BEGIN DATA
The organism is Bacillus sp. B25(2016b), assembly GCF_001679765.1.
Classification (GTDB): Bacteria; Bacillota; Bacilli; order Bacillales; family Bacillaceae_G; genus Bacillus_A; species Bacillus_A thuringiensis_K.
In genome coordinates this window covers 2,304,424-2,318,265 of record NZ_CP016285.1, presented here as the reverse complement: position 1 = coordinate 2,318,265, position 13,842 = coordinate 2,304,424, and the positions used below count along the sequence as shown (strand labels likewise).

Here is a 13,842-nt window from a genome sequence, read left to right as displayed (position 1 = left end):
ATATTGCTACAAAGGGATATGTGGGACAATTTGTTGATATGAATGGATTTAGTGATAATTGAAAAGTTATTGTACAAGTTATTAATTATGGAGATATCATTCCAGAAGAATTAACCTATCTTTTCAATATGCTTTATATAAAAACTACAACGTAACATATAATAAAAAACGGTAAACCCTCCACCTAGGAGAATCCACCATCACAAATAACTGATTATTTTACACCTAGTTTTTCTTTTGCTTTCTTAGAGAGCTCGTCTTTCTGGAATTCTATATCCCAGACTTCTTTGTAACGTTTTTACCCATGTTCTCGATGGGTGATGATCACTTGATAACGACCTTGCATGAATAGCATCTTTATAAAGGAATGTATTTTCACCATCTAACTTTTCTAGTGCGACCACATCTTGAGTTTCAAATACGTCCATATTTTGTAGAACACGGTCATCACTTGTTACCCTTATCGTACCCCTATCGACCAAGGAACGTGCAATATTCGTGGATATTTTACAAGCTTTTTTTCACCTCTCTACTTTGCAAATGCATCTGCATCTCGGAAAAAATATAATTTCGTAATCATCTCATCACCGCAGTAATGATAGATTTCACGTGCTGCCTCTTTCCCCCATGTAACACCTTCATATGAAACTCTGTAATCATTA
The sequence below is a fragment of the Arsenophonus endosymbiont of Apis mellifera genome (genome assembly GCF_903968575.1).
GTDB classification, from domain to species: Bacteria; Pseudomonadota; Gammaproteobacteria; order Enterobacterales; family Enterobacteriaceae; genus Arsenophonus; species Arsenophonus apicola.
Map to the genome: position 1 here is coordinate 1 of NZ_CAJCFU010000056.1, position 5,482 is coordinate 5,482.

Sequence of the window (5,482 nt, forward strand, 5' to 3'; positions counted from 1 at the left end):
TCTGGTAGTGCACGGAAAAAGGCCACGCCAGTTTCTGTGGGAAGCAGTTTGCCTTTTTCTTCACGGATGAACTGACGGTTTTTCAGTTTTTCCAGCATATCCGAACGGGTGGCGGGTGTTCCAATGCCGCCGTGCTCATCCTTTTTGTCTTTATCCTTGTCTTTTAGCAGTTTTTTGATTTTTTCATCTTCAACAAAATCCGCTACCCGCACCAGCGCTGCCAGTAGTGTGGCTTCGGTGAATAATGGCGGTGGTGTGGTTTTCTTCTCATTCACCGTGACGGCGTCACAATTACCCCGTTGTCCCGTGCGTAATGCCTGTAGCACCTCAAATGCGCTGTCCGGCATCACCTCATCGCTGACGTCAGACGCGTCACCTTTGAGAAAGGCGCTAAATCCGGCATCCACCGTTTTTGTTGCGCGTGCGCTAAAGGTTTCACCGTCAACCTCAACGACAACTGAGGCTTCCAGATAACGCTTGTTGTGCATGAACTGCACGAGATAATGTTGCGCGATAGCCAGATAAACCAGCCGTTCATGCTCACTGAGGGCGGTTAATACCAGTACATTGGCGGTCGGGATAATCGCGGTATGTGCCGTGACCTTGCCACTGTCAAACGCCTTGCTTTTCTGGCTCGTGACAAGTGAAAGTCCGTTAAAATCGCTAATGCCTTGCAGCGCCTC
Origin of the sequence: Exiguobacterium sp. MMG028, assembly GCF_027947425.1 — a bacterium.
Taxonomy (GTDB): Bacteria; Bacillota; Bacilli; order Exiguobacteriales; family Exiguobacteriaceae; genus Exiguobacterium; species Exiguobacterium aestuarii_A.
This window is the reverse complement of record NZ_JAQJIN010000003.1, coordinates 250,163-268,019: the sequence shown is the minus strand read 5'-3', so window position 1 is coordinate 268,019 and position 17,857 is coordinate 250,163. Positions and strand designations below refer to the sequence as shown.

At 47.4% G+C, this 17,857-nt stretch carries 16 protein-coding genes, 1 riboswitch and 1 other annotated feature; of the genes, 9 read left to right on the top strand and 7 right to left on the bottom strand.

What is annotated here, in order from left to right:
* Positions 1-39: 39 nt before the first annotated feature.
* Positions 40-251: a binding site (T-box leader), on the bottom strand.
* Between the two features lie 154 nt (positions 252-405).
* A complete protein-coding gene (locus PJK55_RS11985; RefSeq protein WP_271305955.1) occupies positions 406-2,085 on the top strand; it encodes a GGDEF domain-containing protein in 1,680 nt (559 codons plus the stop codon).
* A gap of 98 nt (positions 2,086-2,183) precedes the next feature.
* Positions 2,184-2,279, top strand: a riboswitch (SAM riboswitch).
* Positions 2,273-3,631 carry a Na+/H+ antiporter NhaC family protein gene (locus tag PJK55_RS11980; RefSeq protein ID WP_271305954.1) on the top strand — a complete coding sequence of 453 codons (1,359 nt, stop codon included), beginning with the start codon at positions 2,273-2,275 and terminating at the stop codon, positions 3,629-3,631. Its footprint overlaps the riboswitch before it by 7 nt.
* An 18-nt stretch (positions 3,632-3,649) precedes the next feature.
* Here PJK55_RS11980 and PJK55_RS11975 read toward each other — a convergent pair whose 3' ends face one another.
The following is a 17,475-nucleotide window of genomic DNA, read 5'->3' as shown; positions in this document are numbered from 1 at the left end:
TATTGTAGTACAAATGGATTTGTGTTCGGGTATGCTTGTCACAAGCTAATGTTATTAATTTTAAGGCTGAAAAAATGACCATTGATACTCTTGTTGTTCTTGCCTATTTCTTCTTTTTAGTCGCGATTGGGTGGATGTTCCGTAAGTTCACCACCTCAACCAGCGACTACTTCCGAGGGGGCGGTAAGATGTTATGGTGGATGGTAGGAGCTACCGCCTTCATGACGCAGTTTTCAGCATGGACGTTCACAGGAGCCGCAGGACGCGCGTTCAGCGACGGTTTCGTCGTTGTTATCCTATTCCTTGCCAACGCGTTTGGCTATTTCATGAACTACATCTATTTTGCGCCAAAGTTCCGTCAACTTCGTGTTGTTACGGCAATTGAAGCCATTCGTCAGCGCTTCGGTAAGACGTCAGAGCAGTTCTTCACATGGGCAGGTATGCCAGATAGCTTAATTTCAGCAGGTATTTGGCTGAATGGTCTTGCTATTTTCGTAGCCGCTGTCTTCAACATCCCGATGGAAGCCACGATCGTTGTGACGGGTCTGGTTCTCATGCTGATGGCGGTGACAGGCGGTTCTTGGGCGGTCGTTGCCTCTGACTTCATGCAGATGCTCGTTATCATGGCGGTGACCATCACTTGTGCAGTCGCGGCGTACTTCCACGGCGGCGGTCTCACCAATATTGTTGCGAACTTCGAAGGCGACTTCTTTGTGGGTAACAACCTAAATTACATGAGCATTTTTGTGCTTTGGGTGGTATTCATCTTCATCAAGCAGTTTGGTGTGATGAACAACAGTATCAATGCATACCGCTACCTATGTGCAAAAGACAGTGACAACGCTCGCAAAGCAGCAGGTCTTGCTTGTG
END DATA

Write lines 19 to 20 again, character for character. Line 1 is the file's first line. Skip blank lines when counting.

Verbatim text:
* A complete protein-coding gene (locus PJK55_RS11985; RefSeq protein WP_271305955.1) occupies positions 406-2,085 on the top strand; it encodes a GGDEF domain-containing protein in 1,680 nt (559 codons plus the stop codon).
* A gap of 98 nt (positions 2,086-2,183) precedes the next feature.